Research Overview

Project title

Sustainability Conflicts and Rural Heritage in Norwegian Tourism

Project description

Honestly, I had a plan, then COVID-19 blasted it to smithereens. I’m working on a new one. Here’s what I’ve got:

My current research project seeks to investigate the ways in which different notions of sustainability are mobilised to varying degrees in central Norway both by Sámi and non-Sámi actors. I am interested in what is considered worthy of sustaining/preserving, by what means, and at what cost, within the practice of tourism.


I am a German/Scottish doctoral researcher in Social Anthropology with a background in Linguistics. All my education and academic training has taken place in the UK, while my professional (non-academic) work has taken place in Germany.

My research originally concerned senses of place in western Mongolia within the context of Kazakh eco- and ethno-tourism. Both my first and second masters theses were written on this topic: ‘“Another True Kazakh Place”: The Making and Unmaking of Homelands in Western Mongolia’ (2017) and ‘Kazakh Placemaking in the Altai: Nomadism and Tourism in a Mongolian National Park’ (2020).

Since November 2020, I have been exploring similar themes in Sápmi (Indigenous Sámi regions) in Norway. This shift came about both in response to the COVID-19 pandemic, which prohibited fieldwork in Mongolia, and as a result of a research visit at CARMAH (Centre for Anthropological Research into Museums and Heritage, Humboldt University in Berlin) where I became interested in decolonial action in heritage sites.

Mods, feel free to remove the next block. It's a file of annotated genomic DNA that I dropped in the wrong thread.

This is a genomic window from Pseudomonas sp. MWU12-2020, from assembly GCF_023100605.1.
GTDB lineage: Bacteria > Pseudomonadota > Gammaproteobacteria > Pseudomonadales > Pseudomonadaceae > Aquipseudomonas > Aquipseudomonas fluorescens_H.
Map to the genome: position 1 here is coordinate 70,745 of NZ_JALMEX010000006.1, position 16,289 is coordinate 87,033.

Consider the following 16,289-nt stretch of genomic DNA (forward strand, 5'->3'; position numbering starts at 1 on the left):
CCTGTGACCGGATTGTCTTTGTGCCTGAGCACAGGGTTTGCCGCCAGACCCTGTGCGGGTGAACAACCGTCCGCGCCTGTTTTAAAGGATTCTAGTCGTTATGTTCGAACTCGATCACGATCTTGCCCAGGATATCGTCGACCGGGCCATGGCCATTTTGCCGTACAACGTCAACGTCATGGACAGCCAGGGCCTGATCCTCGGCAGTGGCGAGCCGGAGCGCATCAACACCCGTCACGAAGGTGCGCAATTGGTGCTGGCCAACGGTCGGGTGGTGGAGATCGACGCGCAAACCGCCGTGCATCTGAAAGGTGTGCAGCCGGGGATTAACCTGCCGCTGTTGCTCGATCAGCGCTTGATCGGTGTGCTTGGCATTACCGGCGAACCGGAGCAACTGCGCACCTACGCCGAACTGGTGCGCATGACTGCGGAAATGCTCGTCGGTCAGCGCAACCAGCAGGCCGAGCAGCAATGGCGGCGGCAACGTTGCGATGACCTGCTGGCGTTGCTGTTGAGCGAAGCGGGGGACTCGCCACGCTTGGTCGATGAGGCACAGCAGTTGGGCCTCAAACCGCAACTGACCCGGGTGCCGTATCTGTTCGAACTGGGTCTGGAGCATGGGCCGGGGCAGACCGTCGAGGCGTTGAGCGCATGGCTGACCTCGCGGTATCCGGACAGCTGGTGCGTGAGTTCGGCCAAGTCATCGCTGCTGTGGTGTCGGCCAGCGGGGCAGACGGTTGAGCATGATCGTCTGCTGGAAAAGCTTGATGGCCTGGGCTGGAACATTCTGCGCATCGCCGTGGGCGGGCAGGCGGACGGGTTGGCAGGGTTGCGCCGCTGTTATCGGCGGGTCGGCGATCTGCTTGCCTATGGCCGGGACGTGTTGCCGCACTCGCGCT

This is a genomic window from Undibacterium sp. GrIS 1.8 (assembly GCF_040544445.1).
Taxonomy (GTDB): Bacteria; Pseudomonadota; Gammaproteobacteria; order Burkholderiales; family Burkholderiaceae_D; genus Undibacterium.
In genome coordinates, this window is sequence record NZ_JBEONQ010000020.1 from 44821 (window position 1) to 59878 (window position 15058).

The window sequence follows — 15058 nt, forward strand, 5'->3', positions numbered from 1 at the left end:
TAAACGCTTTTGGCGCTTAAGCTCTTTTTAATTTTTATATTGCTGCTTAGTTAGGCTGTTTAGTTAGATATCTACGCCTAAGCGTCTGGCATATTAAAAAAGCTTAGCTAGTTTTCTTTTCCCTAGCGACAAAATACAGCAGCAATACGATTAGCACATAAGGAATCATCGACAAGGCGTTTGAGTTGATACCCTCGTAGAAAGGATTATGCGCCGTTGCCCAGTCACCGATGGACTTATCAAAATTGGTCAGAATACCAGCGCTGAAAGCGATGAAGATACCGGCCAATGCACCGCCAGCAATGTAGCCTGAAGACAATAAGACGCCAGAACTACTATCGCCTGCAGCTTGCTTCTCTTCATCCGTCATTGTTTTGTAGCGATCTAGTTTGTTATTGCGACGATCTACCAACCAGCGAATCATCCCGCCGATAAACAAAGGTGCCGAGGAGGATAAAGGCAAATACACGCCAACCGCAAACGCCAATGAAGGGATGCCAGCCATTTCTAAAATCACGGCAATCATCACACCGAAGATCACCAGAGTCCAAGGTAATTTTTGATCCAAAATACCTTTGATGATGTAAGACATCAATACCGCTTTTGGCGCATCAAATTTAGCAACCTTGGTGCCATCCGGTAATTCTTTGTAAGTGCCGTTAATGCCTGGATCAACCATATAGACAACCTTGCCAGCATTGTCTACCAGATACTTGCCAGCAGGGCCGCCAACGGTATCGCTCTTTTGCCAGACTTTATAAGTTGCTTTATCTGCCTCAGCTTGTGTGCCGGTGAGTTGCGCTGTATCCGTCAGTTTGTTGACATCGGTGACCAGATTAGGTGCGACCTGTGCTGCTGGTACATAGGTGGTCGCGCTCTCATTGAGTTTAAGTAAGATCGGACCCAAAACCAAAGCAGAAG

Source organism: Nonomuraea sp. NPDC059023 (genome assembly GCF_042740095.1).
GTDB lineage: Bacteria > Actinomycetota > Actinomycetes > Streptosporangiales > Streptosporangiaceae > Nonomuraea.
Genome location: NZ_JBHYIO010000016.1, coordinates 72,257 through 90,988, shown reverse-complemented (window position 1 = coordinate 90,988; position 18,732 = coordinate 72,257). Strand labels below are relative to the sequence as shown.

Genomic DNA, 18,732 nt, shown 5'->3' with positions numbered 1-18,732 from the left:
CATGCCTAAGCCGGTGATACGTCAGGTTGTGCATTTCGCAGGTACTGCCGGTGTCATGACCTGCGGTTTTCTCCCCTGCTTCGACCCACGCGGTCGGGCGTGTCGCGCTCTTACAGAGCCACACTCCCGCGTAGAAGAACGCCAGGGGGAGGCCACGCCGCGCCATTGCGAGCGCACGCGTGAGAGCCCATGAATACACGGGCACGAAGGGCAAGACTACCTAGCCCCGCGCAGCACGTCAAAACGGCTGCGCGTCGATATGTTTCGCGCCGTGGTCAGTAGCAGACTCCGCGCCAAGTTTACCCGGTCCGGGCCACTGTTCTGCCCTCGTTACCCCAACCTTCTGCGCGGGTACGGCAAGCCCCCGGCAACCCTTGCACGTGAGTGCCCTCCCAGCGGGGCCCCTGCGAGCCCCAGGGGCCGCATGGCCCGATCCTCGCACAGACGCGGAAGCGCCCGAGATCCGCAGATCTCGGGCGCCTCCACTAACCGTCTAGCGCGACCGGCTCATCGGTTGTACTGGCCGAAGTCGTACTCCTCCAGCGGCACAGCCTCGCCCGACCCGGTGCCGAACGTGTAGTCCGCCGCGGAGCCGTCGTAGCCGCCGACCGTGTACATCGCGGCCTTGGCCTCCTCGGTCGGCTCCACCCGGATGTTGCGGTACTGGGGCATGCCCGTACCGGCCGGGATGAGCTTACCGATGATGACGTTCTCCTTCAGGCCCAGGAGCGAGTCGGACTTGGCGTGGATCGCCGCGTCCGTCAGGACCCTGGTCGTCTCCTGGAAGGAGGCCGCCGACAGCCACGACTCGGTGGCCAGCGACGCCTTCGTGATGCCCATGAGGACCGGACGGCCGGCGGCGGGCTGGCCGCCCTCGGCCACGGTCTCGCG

I am now preparing to begin fieldwork in Norway in August 2020.

When, Where, Who

This project started in September 2019 at the University of Manchester, supervised by Madeleine Reeves, with secondary supervision by William Wheeler.

Fields & Fieldwork

Fieldwork will take place in Norway over the course of 15 months starting in May 2021: three months of Norwegian language training and twelve months of ethnographic fieldwork.

As for academic fields, although this project broadly sits in Social Anthropology, my work is more accurately situated in the anthropologies of:

  • Tourism & National Parks
  • Museums & Cultural Heritage
  • Indigenous Land Rights
  • Place & Landscape
  • Sustainability


The project is being funded by the UK’s Economic and Social Research Council (ESRC) as part of its doctoral training scheme. I’m a recipient of the 1+3 studentship, which means I have done a 1-year research masters and am now doing a 3-year PhD. For more information on this funding, check out this guide.

Blog posts

September 2019: The Graduate Desk

October 2019: Go Walk in the Rain

December 2019: Conferring at a Conference

February 2020: 3 Creative Projects I Won’t Be Taking On in 2020 (& the People Who Are Already Doing Them)

March 2020: A Funny Old Situation

December 2020: Everything Changes